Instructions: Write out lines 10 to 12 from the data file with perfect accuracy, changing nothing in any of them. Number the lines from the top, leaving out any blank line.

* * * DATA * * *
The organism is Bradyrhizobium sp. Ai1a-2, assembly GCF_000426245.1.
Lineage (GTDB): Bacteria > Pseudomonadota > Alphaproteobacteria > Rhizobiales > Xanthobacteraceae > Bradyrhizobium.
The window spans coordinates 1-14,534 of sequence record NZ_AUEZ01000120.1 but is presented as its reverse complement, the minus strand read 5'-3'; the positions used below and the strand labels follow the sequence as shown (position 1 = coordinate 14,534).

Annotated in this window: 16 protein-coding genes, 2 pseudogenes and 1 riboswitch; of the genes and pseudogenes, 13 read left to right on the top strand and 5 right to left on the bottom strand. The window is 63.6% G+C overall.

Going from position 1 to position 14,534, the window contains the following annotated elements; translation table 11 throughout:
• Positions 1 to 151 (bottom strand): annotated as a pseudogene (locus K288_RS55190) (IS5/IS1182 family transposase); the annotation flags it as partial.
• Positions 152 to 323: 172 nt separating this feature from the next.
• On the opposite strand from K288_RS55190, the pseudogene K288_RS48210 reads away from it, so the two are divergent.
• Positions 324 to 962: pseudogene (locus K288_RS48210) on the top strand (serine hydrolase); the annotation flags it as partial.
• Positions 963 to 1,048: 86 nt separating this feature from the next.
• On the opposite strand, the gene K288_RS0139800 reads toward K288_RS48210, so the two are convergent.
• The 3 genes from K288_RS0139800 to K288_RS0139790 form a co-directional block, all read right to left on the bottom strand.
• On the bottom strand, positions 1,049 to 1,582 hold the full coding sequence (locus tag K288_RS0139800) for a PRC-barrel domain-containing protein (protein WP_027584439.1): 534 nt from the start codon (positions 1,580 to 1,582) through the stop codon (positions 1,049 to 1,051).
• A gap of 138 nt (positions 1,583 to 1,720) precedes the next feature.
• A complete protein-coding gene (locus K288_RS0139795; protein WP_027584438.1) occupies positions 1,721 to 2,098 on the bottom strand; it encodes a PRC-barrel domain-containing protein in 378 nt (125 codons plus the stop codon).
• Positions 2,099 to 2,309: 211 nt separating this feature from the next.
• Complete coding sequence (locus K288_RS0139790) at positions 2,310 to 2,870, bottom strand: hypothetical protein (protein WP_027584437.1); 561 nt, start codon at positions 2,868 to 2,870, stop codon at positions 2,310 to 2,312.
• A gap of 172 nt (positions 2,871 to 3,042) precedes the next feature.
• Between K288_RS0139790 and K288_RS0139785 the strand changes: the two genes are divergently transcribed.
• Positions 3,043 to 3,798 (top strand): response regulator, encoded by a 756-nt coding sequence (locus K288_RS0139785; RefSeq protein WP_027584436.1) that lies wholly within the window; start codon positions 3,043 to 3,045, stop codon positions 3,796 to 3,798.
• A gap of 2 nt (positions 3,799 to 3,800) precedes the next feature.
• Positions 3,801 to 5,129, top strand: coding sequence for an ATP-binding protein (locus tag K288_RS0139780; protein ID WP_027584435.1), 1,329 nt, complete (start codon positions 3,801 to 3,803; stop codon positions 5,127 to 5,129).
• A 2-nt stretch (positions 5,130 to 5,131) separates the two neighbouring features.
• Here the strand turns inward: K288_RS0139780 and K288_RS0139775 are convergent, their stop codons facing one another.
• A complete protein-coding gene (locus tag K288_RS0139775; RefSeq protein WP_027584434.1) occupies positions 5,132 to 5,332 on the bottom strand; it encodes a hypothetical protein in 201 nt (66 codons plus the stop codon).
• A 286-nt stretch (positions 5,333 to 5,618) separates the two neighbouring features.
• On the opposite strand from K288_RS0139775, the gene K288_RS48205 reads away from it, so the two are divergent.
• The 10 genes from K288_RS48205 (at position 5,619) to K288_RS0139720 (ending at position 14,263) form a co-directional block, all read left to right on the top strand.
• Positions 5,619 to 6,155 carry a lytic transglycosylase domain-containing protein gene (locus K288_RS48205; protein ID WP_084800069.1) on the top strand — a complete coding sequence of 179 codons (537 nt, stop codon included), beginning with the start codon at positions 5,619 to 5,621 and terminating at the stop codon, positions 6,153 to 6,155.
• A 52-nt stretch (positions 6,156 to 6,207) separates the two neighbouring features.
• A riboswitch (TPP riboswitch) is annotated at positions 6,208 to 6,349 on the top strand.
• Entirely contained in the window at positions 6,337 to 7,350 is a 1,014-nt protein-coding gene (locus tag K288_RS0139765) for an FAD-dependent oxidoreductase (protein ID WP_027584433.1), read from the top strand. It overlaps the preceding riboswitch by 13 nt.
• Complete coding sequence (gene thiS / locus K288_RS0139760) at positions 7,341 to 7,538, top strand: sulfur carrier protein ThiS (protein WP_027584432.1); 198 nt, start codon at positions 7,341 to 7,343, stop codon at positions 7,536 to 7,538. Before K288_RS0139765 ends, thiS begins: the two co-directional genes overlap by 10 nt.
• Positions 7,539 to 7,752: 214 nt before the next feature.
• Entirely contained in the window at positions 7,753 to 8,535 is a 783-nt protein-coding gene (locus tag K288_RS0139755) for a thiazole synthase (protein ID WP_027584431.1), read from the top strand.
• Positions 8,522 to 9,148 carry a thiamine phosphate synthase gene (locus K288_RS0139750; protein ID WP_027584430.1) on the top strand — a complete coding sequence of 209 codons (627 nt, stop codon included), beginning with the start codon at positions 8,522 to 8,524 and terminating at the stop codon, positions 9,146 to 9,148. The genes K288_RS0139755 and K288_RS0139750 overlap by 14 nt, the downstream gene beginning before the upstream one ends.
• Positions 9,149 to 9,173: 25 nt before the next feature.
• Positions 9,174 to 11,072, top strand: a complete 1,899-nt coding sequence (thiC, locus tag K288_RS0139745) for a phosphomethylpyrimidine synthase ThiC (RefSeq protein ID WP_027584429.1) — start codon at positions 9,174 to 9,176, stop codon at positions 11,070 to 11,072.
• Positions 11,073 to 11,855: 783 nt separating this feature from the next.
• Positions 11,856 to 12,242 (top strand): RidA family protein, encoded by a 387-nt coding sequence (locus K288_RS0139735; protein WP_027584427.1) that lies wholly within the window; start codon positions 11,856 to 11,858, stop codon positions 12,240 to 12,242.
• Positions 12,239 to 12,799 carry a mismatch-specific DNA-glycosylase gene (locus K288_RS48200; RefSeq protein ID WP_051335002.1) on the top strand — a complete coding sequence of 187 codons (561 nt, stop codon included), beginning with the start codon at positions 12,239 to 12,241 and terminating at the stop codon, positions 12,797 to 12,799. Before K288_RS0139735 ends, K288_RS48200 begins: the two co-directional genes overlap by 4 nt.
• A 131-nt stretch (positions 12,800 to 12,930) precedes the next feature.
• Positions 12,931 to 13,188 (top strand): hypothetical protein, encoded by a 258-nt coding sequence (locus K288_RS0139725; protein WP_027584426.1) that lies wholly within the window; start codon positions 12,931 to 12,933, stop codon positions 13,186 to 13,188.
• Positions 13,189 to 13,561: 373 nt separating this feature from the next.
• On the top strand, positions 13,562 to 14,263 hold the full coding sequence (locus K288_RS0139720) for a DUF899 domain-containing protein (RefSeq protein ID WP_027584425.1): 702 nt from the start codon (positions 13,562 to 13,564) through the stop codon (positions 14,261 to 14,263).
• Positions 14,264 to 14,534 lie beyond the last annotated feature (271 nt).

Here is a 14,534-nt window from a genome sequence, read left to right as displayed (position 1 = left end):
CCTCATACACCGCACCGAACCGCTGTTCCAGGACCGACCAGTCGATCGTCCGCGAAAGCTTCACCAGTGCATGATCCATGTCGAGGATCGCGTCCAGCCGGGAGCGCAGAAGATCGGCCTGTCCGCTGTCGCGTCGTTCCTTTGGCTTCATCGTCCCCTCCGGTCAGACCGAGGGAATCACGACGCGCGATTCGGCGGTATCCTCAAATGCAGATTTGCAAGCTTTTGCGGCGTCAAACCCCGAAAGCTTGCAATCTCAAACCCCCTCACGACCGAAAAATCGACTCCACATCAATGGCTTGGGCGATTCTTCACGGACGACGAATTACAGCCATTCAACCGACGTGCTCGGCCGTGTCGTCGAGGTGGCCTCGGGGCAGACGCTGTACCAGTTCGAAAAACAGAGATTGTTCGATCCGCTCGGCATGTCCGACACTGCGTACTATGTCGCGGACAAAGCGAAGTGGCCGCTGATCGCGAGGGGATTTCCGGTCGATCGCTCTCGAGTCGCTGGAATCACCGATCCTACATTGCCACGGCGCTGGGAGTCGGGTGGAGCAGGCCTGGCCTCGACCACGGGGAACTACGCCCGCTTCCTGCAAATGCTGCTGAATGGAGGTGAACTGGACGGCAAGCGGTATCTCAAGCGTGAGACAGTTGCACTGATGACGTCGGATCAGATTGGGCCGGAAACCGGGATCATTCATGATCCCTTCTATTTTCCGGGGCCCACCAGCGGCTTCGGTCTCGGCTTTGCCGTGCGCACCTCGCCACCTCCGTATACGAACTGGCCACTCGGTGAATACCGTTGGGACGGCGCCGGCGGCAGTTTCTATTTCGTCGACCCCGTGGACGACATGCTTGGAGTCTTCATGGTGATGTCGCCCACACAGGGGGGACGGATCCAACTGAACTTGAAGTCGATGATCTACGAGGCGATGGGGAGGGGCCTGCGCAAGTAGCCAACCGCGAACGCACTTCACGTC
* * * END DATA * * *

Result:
• Positions 963 to 1,048: 86 nt separating this feature from the next.
• On the opposite strand, the gene K288_RS0139800 reads toward K288_RS48210, so the two are convergent.
• The 3 genes from K288_RS0139800 to K288_RS0139790 form a co-directional block, all read right to left on the bottom strand.